The prospect of a PC small enough to tuck into a school bag, powerful enough to run standard educational and personal productivity software and cheap enough that every student can have one, has tantalised the education sector for years.
The new kid in the class this year – shoes gleaming, pencils sharpened, blazer sleeves down to the knuckles – is the ultra-mobile PC (UMPC).
Half-way between a laptop and PDA, and combining the best (and worst) aspects of both, the classic UMPC weighs about 2lbs, runs a Microsoft operating system and is optimised for a particular and specific type of use (such as education, internet access or entertainment).
For schools or colleges anxious to tap into the riches of digital source material and prepare students for life in a digital world (as well as alleviating their boredom), it sounds like the answer to all their prayers.
Bill Rust, a research director at analyst firm Gartner, has long advocated such devices in education. As well as standard computing tasks such as word processing and preparing presentations, he says students could use UMPCs to access and annotate multimedia content from the internet and digital textbooks. Student response systems could help maintain interest in class, and give feedback to the teacher on how well the class was following the lesson.
UMPCs will not become “teaching machines”, however. A live teacher will still be essential, Rust says. Teachers could use UMPCs for admin tasks such as taking the register, report writing, communicating with colleagues and parents; and also to get up-to-the-minute feedback on a class or student’s performance compared with the rest of the school or national league tables.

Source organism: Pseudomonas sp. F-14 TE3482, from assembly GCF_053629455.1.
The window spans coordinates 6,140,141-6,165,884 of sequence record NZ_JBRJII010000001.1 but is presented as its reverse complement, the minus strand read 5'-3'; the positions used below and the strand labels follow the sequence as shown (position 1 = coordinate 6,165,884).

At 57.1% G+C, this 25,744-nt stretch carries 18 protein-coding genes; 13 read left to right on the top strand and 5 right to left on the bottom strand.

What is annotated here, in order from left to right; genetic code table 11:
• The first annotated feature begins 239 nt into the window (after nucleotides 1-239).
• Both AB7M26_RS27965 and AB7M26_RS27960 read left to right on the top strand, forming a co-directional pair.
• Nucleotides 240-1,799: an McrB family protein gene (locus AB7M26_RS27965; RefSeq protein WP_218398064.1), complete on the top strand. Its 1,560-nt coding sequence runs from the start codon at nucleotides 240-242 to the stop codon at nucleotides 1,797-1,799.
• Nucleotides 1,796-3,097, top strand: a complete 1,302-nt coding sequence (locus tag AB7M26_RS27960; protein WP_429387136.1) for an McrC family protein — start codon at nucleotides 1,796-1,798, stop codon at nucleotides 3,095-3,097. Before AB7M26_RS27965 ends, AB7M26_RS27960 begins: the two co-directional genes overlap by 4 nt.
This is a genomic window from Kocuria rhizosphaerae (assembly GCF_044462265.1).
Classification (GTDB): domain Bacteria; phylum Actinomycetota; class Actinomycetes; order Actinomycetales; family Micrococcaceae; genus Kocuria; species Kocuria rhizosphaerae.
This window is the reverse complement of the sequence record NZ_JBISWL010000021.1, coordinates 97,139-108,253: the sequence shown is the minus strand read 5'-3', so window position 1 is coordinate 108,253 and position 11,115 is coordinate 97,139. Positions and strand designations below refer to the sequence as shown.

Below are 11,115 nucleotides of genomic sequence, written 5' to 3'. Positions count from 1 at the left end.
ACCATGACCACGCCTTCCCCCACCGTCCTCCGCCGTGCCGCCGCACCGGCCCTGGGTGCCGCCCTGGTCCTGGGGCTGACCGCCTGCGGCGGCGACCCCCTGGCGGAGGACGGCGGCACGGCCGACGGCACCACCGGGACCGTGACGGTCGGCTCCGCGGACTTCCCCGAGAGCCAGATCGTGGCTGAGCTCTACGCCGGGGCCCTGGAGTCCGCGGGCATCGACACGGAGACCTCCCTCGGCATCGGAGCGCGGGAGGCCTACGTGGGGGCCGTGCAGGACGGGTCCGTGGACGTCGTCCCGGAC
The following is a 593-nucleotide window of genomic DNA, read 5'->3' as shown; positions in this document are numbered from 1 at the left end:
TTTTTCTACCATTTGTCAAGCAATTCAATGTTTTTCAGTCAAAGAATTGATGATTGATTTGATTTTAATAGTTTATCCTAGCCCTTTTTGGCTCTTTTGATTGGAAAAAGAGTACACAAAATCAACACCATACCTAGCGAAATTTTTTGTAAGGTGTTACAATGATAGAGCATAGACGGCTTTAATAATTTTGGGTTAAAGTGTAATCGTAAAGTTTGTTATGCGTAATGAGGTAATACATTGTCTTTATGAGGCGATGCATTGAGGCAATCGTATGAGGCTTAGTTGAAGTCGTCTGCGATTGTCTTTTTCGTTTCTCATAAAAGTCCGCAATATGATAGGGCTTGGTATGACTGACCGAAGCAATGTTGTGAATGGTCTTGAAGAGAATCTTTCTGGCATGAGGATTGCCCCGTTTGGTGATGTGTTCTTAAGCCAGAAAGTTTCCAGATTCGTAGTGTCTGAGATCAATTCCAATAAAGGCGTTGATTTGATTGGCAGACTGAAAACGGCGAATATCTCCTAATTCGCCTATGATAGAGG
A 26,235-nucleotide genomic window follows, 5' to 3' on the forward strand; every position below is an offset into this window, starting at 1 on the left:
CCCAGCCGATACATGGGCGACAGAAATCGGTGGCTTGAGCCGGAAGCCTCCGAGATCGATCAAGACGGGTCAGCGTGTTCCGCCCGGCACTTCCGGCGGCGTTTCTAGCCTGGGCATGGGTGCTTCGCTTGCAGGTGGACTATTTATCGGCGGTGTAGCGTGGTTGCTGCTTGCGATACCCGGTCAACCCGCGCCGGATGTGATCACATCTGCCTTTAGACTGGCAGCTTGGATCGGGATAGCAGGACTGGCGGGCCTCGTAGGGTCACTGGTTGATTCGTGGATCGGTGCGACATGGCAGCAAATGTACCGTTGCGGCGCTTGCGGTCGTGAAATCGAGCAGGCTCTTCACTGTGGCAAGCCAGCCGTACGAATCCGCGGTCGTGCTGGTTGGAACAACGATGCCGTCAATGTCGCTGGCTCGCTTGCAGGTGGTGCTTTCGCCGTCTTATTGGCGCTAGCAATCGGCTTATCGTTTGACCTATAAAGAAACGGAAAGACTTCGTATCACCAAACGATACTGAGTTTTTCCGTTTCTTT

However, the UMPC’s range of utilities extends well beyond the classroom.
Abhinav Bisarya, senior product marketing manager at wireless networking vendor Aruba, says: “UMPCs with camera capabilities have been used on school field trips to blog the experience by taking pictures, notes and recording video clips, making the learning experience interactive.”
University students can also use UMPCs for everything from taking lecture notes and making Skype calls to gaming, instant messaging and music, Bisarya adds.
Andy Macleod, business development manger for education at networking vendor Cisco, says: “At Geneva University wireless technology is used to push content to the students’ portable devices. Technology such as radio frequency identification allows portables to be ‘location aware’, so that students entering the lecture room can have the lecture notes automatically sent to their mobile PCs.”
The UMPC’s larger screen should give it the edge over PDAs when viewing graphics and multimedia, Rust adds.
Moreover, says James George, public sector sales manager at UMPC vendor Samsung: “It’s a PC, so it’s a familiar environment to students of all ages and you can load software just like a desktop PC.”
UMPCs have the processing power to match, he adds: 1.2GHz Intel processor, 40Gb hard drive and plenty of RAM. This allows students to create multimedia content as well as consume it.